The Icelandic Name Committee has made some new additions to the growing list of names which Icelandic citizens are allowed to give their children.
The committee is a special government sponsored body which legally approves or rejects new names for Icelanders. Names are approved which demonstrate that they have featured significantly in Icelandic history. This time around, RÚV reports, they gave their seal of approval to the name Annarr. The name was originally rejected last January, but was brought up for review in light of new evidence. Among the information brought forward was the fact that the name was featured in the famed Snorra-Edda, thereby solidly demonstrating its place in Icelandic culture.
Two names one is not likely to find in the Sagas were also approved: Jane and Dennis. However, these names were only approved with conditions. Jane, for one, cannot be pronounced as it is in English, but rather, the way it would be literally pronounced by an Icelandic speaker: “YAH-neh”. Dennis was only approved when it was demonstrated how it would be declined in Icelandic grammar.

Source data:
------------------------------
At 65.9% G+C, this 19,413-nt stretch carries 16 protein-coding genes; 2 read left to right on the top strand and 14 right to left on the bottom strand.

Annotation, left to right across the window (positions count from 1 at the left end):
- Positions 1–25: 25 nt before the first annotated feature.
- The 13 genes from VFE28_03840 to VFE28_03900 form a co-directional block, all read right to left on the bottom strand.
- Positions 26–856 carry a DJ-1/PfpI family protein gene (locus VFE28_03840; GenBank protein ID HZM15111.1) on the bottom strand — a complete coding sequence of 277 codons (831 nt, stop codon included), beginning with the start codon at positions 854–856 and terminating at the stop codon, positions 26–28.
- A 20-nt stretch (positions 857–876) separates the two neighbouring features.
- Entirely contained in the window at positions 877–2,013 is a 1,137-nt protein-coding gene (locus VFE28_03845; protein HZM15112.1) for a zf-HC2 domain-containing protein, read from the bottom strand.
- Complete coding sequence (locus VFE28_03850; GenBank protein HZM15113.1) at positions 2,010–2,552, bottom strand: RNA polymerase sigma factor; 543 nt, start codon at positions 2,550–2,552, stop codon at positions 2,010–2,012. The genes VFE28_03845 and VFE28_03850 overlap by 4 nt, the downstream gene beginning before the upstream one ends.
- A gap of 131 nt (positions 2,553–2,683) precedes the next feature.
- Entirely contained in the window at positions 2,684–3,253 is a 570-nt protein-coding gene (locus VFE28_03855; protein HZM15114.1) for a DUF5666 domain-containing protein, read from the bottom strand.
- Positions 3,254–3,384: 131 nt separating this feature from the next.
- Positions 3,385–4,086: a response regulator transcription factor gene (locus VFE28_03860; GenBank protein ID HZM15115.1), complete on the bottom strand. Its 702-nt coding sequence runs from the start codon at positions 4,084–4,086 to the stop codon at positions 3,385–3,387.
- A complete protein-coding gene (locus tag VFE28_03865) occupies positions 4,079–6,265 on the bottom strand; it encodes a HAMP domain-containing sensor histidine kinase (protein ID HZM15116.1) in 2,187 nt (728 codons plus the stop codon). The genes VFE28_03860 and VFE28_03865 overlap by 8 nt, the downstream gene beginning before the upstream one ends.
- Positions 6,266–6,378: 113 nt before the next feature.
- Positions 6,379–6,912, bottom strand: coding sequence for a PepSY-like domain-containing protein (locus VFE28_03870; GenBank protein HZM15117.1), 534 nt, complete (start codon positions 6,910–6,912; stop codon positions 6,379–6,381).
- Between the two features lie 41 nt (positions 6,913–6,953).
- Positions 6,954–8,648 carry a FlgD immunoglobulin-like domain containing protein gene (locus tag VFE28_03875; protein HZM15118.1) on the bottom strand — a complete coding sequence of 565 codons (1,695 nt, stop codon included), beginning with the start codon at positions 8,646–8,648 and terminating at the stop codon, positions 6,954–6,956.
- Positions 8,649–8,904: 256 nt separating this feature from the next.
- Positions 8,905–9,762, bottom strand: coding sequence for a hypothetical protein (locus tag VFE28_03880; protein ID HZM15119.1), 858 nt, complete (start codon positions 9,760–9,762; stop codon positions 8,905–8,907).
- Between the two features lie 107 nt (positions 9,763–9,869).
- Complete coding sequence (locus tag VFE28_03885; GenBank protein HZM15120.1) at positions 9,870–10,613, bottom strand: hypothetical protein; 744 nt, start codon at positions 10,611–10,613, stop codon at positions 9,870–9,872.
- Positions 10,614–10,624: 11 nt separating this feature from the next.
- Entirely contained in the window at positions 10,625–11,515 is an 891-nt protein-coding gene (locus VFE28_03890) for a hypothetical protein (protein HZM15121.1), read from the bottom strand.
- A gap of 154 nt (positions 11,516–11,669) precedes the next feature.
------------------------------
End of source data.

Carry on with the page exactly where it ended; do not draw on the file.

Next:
As dry as working on a name committee might sound, the job is not without its share of intrigue. In 2009, a controversy arose when the committee found itself facing a split decision over the name Skallagrímur. The committee is rarely evenly divided on a name, and in this case it was, in part, due to the fact that the “skalla” part of the name refers to baldness, and there were concerns children so named would be mercilessly teased.
For more on the name committee and what they do, read Anna Andersen’s article on the subject.
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